GBP Swaps: Bear-flattening; Time to sell 10y ASW?

Chart line 30 Jan 2023
Gilts bear-flattened in low volumes today ahead of key US data and a speech by the BOE Governor later this week. Banks suggest selling 10y ASWs on RV.

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  • Bear-flattening in low volumes 

  • Sell 10y against 30y asset swaps: Barclays


    Bear-flattening in low volumes

    Catch-up with Treasuries’ negative reaction to non-farm payrolls at the end of last week plus further losses for USTs ahead of CPI later this week added to the pressure on gilts today, which were unable to sustain a brief attempt to rise from opening lows. Gilts outperformed Bunds across the curve but the future still fell more than a point in low post-holiday volume of just under 140K.


    At the front end, the announcement of Kroll Chief Economist Megan Greene (link) to replace the dovish Silvana Tenreyro on the MPC starting July 5th failed to lift SONIAs’ mood. The futures opened around 9 ticks lower in the reds and finished 14-17 ticks down, with only the whites achieving volumes above 20K. Ahead, BOE Governor Andrew Bailey speaks at the IMF meetings in Washington on Wednesday.


    Gilts 2s/10s bear-flattened to 7.4bps (-2.2) while 10s/30s came back down to 33.8bps (-0.5). In inflation, the DMO is due to sell £900m of the IL39 tomorrow with the real yield curve bear-flattening along with nominals ahead of the supply on the back of a 14bps sell off in short linkers today, while the IL39 backed up by around 11.5bps on real yield, roughly in line with the rest of the curve. Cash breakevens tightened by around a bp in the 15-20y sector but widened 2-3bps at the long end.


    Sell 10y against 30y asset swaps: Barclays

    Gilt asset swap spreads cheapened at the front end again with the 5y at 33.8bps (-1.6) but the 10y spread remained in its recent range at around -10.0bps (-0.7).  Still, strategists at Barclays make a case for selling 10y asset swaps against 30y citing the richness of 10y spreads given the “very heavy 10-25y supply schedule in Q2 23.” Their rationale is that:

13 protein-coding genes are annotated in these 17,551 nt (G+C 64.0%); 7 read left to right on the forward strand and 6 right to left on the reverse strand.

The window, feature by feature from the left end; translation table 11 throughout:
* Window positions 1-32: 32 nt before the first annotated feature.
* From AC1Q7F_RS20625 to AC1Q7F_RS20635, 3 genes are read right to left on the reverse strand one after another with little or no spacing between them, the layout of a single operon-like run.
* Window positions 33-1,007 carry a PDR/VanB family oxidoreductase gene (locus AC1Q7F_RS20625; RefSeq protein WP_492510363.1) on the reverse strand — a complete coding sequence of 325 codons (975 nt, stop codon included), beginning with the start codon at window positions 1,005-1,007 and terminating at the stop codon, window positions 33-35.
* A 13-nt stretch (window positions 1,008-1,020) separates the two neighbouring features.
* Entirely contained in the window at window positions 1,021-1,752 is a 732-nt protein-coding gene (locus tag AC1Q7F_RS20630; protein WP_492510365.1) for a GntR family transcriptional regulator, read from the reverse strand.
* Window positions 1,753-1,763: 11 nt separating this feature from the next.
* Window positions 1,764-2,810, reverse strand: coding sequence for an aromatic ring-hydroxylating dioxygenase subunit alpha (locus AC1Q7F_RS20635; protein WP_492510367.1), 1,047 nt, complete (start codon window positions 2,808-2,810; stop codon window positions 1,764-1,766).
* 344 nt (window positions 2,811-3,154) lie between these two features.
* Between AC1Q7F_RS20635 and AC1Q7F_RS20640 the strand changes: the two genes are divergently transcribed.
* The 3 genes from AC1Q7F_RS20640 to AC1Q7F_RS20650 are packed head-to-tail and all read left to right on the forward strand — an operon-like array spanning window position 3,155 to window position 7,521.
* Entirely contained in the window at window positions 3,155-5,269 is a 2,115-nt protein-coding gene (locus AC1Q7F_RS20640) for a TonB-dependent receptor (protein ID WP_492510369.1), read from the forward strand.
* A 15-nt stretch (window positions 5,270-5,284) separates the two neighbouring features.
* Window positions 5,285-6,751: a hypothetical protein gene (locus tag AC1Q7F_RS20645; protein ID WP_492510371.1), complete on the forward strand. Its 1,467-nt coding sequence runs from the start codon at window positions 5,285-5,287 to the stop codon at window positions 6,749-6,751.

• “Supply falls heavily on the medium and 15-30y part of the long end, as the supply of gilts rotates to mirror the easing of structural demand for long duration from liability hedgers…Of the £61bn total (cash) supply over the quarter, £44bn will be in sub-15y maturities, with £18bn in 7-15y sector alone.”


    • “(Even so) the belly of the asset swap curve remains notably rich in forward space…(And) there should be reconnection between deficit expectations and the level of 10y spreads as we exit the QE era.”


    • “In contrast…long-dated conventional supply, especially in the ultra-long end, is very low…(30y spreads) stand as cheap as they were at the time of the LDI crisis. Structural demand from end-users is in swap form rather than for gilts. However, in the transition phase towards a buy-in or buyout, pension schemes tend to want to buy gilts.”


    • “(LDI) funds are probably well positioned and comfortable in terms of liquidity and ready to add to duration should it be required in order to facilitate liability hedging.”


    • “During the last bout of market turbulence 10y gilt asset swaps failed to keep pace with the widening in 10y Bund asset swaps in the generalised flight-to-quality move. This suggests that the short base in 10y gilt spreads is markedly smaller than the equivalent one in Bunds…


    • “Key buyers of 10y (gilt) spreads have traditionally been domestic bank treasuries as part of their HQLA portfolios…(However) for sustainable demand to appear for the sector, we would need to see a significant cheapening in the outright level of 10y spreads to around OIS +15-20bp”


    • “Longs in the gilt 10s/30s ASW box…helps to ease the negative carry from the outright short, but also benefits from a return of LDI-driven demand for the 30y…Entry level +55bps, with a initial target of +45bps and a stop at +65bp, the position carries slightly negatively (-3bp) over 3m.”